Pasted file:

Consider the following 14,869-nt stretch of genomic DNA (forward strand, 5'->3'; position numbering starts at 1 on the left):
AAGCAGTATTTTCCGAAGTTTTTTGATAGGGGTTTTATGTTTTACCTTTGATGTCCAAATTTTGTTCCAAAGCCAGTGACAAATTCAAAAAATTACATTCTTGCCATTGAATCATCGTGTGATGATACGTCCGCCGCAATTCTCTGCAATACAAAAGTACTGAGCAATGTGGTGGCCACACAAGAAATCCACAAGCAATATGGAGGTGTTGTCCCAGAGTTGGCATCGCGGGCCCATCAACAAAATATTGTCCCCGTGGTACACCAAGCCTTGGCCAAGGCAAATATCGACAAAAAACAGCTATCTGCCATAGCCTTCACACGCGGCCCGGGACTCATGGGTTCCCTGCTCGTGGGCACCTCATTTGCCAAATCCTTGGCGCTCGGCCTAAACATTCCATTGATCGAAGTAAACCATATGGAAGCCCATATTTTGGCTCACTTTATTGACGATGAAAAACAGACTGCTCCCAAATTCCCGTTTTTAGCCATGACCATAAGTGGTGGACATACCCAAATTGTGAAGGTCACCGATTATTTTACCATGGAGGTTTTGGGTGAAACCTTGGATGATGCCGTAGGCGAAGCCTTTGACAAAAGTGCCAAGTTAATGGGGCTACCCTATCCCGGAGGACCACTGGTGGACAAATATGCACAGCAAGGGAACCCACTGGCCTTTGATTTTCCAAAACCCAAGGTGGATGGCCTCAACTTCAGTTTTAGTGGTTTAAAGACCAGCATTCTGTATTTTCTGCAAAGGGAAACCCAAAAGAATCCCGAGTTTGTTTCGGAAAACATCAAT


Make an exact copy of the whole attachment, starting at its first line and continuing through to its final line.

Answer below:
Consider the following 14,869-nt stretch of genomic DNA (forward strand, 5'->3'; position numbering starts at 1 on the left):
AAGCAGTATTTTCCGAAGTTTTTTGATAGGGGTTTTATGTTTTACCTTTGATGTCCAAATTTTGTTCCAAAGCCAGTGACAAATTCAAAAAATTACATTCTTGCCATTGAATCATCGTGTGATGATACGTCCGCCGCAATTCTCTGCAATACAAAAGTACTGAGCAATGTGGTGGCCACACAAGAAATCCACAAGCAATATGGAGGTGTTGTCCCAGAGTTGGCATCGCGGGCCCATCAACAAAATATTGTCCCCGTGGTACACCAAGCCTTGGCCAAGGCAAATATCGACAAAAAACAGCTATCTGCCATAGCCTTCACACGCGGCCCGGGACTCATGGGTTCCCTGCTCGTGGGCACCTCATTTGCCAAATCCTTGGCGCTCGGCCTAAACATTCCATTGATCGAAGTAAACCATATGGAAGCCCATATTTTGGCTCACTTTATTGACGATGAAAAACAGACTGCTCCCAAATTCCCGTTTTTAGCCATGACCATAAGTGGTGGACATACCCAAATTGTGAAGGTCACCGATTATTTTACCATGGAGGTTTTGGGTGAAACCTTGGATGATGCCGTAGGCGAAGCCTTTGACAAAAGTGCCAAGTTAATGGGGCTACCCTATCCCGGAGGACCACTGGTGGACAAATATGCACAGCAAGGGAACCCACTGGCCTTTGATTTTCCAAAACCCAAGGTGGATGGCCTCAACTTCAGTTTTAGTGGTTTAAAGACCAGCATTCTGTATTTTCTGCAAAGGGAAACCCAAAAGAATCCCGAGTTTGTTTCGGAAAACATCAAT